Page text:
[Ellaville, FL- Hillman Bridge 19?? Photo Courtesy of the State Archives of Florida]

[Ellaville, FL- Hillman Bridge 19?? Photo Courtesy of the State Archives of Florida]

[Ellaville, FL-Suwannee River Flood at the Hillman Bridge- 1928. Photo Courtesy of the State Archives of Florida]

[Ellaville, FL-Suwannee River Flood at the Hillman Bridge- 1928. Photo Courtesy of the State Archives of Florida]

[Ellaville, FL- 1935. Group at Suwannee River Park with Hillman Bridge in the background. Photo Courtesy State Archive of Florida]

[Ellaville, FL- 1935. Group at Suwannee River Park with Hillman Bridge in the background. Photo Courtesy State Archive of Florida]

[Ellaville, FL- 193? Hillman Bridge. Photo Courtesy of the State Archives of Florida]

[Ellaville, FL- 193? Hillman Bridge. Photo Courtesy of the State Archives of Florida]

The Hillman bridge which we can still see today is a through truss bridge and was built from a Federal Aid Project from 1925-26 and designed by RHH Blackwell Company of East Aurora, New York.

[Ellaville, FL- Hillman Bridge 2012]

[Ellaville, FL- Hillman Bridge 2012]

[Ellaville, FL- View of the Hillman Bridge from the old railroad bridge]

[Ellaville, FL- View of the Hillman Bridge from the old railroad bridge]

The trying period of the early 1900’s dealt a big blow to the economy of Ellaville. By 1942, the Post Office would be closed. In 1970, the remaining owner of the abandoned Drew Mansion burned it to the ground after years of vandalism and scrapping had taken their toll. In 1986, the Hillman Bridge was bypassed by a new highway and is no longer in use.

[Ellaville, FL- From the Hillman Bridge looking at HWY 90 which bypasses the old route]

[Ellaville, FL- From the Hillman Bridge looking at HWY 90 which bypasses the old route]

Thanks to the State Archive of Florida for generous use of all original photos seen in this post.

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10 responses to “Ellaville, FL [Madison County]”

  1. 10624abc says :

    Love the history behind the photographs…… Thank you…

    Like

  2. Sanne Collins says :

    Thoroughly enjoyed reading the story of Ellaville. It’s a fascinating story.

    -Sanne Collins
    Rural Florida Living

    Like

  3. Saundra Dowling says :

    My grandfather would take us to look for christmas trees near the Drew mansion and we got to sit on the steps. I remember the mansion was really scarey to me but then I was looking though it as a child in the 1960s. I also remember the graveyard in the woods on the land behind the mansion. Do you know if the State relocated it?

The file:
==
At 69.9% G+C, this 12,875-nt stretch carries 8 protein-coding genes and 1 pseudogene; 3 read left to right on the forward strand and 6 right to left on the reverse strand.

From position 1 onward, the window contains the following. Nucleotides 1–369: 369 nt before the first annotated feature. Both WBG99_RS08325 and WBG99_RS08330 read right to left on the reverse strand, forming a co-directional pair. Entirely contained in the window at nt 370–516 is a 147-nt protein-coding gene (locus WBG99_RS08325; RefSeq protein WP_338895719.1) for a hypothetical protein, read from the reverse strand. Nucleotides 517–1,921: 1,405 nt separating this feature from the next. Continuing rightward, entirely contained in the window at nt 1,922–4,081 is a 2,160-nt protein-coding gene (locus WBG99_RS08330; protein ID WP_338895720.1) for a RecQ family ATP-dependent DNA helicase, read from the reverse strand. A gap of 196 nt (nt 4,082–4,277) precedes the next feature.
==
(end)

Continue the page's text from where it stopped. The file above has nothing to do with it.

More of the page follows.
Like

    • Linda Felts says :

      I am related to the Drews and am interested in anyone who remembers the cemetery before it was vandalized. I’m looking for my ggggrandfather’s grave. His name was John Melvin Drew. He was George Franklin Drew’s brother, and helped build the mansion.

      Like

  4. davidbwrites2 says :

    Found your site while doing research for a story I’m working on centered around Ellaville. Spent the last hour on your site. Great work and photos…David

    Like

  5. Sue Morton Somerville Simpson says :

    In 1966, While attending NFCC in Madison fl, my boyfriend took me to see this mansion. It was old, rundown and vandalized, yet still much of its beauty intact. I remember the parquet floors. Sad that it was destroyed and not restored.

    Like

    • Kelly says :

      Thanks for your comment, Sue! I wish I had gotten to see the place when it was still standing. As local legend goes, the family decided to destroy the place because it had become such a hangout for vandals.

      Like

  6. Faye Boyles says :

    When I was in the 4th or 5th grade in Madison Elementary School, around the mid thirties, my class went to Ellaville to see the mansion. It was quite run- It’sdown but still had a cistern underneath part of the building. It’s sad that it was no preserved

    Like

    • Tim Greene says :

      My father, RA Greene and his mother Carrie Green lived in the governors mansion as caretakers in the late twenties and early thirties, I wish I could find pictures of the area around that time, Mrs Boyles you may have known my father and his siblings about that time.

      Like